Many of us get into the ‘New Year’s Resolution’ thing, and for some it’s either flippant stuff (resolving to drink a little more or spend more time sleeping in), or well-meaning things that are quickly forgotten in everyday life. But there was one this year that I have actually stuck to (at least on the one occasion that it has come up since the new year), and I think it’s something we should all resolve to do.
If you haven’t gotten involved in an internet fight over evolution/creationism, you are probably in the small minority of those who defend science at every turn. And if you’re like most who have done battle, you probably grew weary of the fight long ago but continue to slag it out with those who simply will not be educated. The frustration grows as you see the same tired old points raised again and again, and your answers are also the same. It’s like a broken record, if you’ll excuse an old guy for an old analogy.
Last week I did something different. After giving me the same hoary old lines about ‘atheists not really being atheists, atheism just being another religion, and more and more scientists are ditching Darwin, blah blah blah,’ this man finally cut to the chase and said that he could scientifically prove creationism. Okay, says I, give it to me.
Predictably the second law of thermodynamics was raised, at which point I could see exactly where this was heading. “Stop right there.” I replied. “How does this prove creationism?”
“Well, it shows how the universe and evolution can’t be true!”
“So?” I asked, “how does this prove creationism?”
“Well, let me tell you about….” From there a few more questions were posed dealing with various alleged evolutionary problems, and to each I responded the same way — asking how it proves creationism. I finally asked my unlearned opponent if he was familiar with the logical fallacy known as the false dichotomy (also known as the false dilemma) — assuming that there are only two possible sides to an issue, and if you can destroy someone else’s philosophy or idea it somehow enhances your own. He wasn’t familiar and, just as with the evidence in favour of evolution, he wasn’t willing to learn more about that either. Conversation over.
As science buffs you’re sharp enough to see what I mean now. When next you come up against someone trying to push an alternative to evolution, do not allow them to use this tactic! Pester them to present only evidence in favour of creationism, intelligent design, or whatever their idea may be, and do not allow them to stray from it; give them no leeway whatsoever. You may find that many creationists are very familiar with how to attack evolution, but since that’s usually all they know how to do, they will have a very difficult time presenting any evidence for their philosophy. Your next experience may not end as quickly as mine did, but it will probably end much sooner than if you let them frame the terms of the debate. And when you see fellow evolution promoters falling into the trap, either buttonhole them and tell them not to go that route, or step in and take the discussion in the direction it should properly go. Resolve to do it right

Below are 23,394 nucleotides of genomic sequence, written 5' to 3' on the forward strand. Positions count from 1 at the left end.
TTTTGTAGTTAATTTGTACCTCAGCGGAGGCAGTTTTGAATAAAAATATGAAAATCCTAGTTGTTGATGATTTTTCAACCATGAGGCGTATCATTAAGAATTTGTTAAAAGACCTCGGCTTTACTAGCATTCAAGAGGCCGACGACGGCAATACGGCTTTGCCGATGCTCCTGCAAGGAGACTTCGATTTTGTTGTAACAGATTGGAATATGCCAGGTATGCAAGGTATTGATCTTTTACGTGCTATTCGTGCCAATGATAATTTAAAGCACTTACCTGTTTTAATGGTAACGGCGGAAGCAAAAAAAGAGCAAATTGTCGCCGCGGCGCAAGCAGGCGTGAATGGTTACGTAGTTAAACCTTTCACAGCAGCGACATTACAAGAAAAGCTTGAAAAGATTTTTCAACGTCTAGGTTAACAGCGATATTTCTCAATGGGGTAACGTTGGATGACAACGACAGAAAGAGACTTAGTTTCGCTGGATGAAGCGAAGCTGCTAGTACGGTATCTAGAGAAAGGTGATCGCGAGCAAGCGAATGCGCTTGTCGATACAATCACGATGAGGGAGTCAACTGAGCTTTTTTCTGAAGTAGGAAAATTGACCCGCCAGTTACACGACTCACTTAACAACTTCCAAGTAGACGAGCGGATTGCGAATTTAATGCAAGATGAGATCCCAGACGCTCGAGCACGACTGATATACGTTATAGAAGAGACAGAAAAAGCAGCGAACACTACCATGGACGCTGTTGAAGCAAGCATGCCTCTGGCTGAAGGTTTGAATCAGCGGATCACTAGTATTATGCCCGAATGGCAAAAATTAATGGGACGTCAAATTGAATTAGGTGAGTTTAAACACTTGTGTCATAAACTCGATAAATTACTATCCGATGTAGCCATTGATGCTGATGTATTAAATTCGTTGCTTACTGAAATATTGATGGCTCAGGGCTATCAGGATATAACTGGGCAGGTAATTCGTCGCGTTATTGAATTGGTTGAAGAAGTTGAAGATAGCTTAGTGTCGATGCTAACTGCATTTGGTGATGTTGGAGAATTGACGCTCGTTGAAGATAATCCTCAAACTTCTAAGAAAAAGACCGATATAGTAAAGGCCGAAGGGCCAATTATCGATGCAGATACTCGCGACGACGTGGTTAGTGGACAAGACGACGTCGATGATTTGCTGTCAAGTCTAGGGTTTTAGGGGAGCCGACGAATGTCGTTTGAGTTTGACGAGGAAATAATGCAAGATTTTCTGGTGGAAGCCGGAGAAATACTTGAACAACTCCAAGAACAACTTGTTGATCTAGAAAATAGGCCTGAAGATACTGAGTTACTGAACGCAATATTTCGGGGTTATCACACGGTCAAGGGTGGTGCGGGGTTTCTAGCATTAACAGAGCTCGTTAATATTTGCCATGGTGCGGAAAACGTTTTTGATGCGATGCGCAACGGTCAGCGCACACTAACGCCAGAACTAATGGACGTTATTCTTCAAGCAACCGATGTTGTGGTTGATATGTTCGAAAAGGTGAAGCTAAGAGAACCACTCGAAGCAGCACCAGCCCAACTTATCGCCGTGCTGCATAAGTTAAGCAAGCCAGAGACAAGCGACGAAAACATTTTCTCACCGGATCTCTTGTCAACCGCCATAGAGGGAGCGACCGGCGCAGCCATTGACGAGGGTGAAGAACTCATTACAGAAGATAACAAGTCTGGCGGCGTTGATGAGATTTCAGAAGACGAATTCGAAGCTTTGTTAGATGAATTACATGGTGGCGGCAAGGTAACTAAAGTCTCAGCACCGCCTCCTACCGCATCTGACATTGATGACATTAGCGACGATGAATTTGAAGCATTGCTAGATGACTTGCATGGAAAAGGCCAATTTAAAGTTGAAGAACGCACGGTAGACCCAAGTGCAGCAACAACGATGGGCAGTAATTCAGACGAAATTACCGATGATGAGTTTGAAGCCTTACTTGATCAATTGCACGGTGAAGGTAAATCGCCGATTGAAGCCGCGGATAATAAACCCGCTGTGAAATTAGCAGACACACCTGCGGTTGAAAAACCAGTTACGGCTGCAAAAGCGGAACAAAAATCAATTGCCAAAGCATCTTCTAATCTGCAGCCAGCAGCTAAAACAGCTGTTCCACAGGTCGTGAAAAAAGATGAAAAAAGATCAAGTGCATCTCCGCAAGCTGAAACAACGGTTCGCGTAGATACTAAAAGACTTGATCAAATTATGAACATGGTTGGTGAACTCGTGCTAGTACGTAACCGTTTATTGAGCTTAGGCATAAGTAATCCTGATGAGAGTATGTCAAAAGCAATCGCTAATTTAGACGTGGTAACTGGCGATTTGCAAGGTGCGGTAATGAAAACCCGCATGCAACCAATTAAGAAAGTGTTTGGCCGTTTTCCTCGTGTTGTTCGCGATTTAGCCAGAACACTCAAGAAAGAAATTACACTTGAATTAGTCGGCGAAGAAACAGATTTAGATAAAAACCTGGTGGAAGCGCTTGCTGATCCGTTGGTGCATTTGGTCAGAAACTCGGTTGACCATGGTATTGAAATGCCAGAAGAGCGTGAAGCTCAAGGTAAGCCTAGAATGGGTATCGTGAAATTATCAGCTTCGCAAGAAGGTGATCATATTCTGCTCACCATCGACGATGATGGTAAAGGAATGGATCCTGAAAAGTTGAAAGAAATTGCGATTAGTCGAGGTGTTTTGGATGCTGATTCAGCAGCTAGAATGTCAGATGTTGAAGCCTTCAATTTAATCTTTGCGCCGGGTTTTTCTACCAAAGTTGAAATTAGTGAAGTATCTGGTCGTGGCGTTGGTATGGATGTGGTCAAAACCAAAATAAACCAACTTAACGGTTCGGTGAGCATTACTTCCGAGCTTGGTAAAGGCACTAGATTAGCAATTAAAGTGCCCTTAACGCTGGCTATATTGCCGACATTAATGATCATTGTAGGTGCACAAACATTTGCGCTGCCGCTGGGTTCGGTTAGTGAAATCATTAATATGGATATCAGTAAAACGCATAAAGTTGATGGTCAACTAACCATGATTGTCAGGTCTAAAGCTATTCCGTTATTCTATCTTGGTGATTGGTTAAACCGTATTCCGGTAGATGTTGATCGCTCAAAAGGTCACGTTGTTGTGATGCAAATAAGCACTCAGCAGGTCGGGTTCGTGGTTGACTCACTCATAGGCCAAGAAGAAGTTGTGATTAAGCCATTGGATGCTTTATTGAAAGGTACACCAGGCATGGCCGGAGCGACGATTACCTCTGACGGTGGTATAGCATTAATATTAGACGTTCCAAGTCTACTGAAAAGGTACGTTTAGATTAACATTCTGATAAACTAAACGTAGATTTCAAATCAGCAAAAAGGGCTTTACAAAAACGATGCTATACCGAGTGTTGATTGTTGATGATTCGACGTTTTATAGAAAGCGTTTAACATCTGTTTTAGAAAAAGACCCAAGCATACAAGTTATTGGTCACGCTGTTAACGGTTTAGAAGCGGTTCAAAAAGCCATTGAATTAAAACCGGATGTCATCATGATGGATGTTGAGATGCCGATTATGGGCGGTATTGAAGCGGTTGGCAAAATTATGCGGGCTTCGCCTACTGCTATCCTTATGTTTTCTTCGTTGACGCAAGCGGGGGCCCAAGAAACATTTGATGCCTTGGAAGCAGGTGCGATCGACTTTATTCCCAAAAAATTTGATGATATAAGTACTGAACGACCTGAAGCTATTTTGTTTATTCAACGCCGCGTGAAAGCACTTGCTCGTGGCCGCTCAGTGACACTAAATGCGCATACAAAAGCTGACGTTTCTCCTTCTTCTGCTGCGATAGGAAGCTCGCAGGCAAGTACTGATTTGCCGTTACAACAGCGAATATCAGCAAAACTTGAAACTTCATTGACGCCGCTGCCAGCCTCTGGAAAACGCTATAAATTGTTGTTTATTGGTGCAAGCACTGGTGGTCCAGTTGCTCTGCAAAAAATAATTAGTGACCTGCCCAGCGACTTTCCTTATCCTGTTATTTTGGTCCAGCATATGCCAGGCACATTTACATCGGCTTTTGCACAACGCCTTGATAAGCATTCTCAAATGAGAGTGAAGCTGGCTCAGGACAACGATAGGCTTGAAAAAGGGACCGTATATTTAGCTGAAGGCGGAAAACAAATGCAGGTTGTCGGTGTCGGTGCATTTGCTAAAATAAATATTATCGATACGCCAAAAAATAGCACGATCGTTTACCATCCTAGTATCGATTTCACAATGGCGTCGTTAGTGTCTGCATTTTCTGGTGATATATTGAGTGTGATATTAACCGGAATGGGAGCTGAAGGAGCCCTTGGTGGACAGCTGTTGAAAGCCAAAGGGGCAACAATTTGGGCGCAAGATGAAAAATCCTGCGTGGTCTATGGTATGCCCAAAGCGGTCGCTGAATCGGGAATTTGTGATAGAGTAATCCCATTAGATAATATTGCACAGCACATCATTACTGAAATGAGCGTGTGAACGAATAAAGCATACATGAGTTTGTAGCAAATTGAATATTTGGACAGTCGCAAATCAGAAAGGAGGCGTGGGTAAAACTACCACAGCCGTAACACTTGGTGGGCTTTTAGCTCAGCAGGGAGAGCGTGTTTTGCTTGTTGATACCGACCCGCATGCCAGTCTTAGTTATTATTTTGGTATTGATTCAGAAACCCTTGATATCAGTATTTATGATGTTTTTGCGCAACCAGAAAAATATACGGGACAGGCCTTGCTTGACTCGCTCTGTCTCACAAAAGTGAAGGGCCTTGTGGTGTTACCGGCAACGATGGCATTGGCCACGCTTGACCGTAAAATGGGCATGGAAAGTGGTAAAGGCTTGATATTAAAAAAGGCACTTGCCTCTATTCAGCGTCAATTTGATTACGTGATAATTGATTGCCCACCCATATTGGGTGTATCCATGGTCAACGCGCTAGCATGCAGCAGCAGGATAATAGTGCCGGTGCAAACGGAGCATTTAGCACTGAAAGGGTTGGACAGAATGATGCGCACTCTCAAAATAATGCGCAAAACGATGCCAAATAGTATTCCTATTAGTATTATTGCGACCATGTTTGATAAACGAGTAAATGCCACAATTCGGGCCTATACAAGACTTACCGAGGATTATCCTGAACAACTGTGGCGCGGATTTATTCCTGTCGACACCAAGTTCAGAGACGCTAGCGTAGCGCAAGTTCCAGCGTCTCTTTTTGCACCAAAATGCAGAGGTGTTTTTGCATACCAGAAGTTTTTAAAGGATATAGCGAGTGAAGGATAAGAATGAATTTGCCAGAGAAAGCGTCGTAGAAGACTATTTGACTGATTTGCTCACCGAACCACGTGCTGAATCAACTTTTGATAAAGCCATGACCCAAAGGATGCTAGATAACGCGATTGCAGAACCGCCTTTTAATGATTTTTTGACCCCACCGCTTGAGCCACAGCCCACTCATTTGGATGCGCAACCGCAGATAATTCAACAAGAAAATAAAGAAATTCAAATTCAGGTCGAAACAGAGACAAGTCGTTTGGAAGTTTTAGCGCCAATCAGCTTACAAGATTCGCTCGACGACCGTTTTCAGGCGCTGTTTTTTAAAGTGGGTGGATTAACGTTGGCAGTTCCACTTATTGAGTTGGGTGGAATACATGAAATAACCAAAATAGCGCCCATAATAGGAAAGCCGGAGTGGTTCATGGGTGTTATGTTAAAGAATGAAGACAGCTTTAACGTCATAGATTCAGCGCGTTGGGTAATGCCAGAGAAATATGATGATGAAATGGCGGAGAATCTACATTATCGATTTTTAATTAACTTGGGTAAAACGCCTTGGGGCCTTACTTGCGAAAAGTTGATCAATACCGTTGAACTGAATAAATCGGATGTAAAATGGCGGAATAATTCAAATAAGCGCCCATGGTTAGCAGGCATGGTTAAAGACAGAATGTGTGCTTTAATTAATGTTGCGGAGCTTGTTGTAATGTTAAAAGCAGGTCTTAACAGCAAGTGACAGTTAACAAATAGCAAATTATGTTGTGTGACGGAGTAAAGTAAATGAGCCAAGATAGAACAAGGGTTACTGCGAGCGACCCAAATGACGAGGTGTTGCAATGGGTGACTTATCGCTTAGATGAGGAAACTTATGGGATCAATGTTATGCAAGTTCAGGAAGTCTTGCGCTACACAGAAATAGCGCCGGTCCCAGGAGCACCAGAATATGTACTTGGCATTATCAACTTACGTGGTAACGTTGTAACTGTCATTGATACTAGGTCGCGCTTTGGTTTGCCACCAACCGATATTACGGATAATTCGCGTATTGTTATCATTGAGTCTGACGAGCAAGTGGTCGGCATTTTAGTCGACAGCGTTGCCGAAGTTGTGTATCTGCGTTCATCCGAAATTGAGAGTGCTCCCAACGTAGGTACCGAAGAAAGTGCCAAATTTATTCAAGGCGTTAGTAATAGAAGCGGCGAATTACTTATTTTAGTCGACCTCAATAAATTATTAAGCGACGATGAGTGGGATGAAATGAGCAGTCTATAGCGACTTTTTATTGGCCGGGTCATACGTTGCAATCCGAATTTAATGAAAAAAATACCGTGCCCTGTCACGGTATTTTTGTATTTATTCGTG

“Sent by Heaven,” born on “the holy mountain of the revolution,” on his death “a mysterious glow was seen on a revered mountain top.” These are all statements from North Korea regarding the birth and death of late dictator Kim Jong Il. Sound a little religious coming from an officially atheistic country? Don’t kid yourself. As we have seen before in dictatorships, left- or right-wing, a cult of personality is often created, complete with the supernatural, and the religion of stateism arises — a slavish devotion that rivals fundamentalist theistic religions and equally stifles free thought. It is something that we must continue to watch for, and warn about.
Now, on a rather personal note: you may remember that last year I brought up the idea of challenging local alternative medicine practitioners to cure something using their ‘system(s)’. I believe we have found a volunteer — me. I have been diagnosed with a heart condition known as a Left Bundle Branch Block. It is a neurological problem in which the heart ventricles are not firing in the correct sequence, resulting in improper blood flow, which gives me occasional dizziness when under physical exertion. It is easily seen on an electrocardiogram, and any improvement should also be similarly visible.
Now we need volunteers to help arrange the test. I’ve done my part (unwillingly I assure you!), so let’s see if we can get anyone to take up the challenge.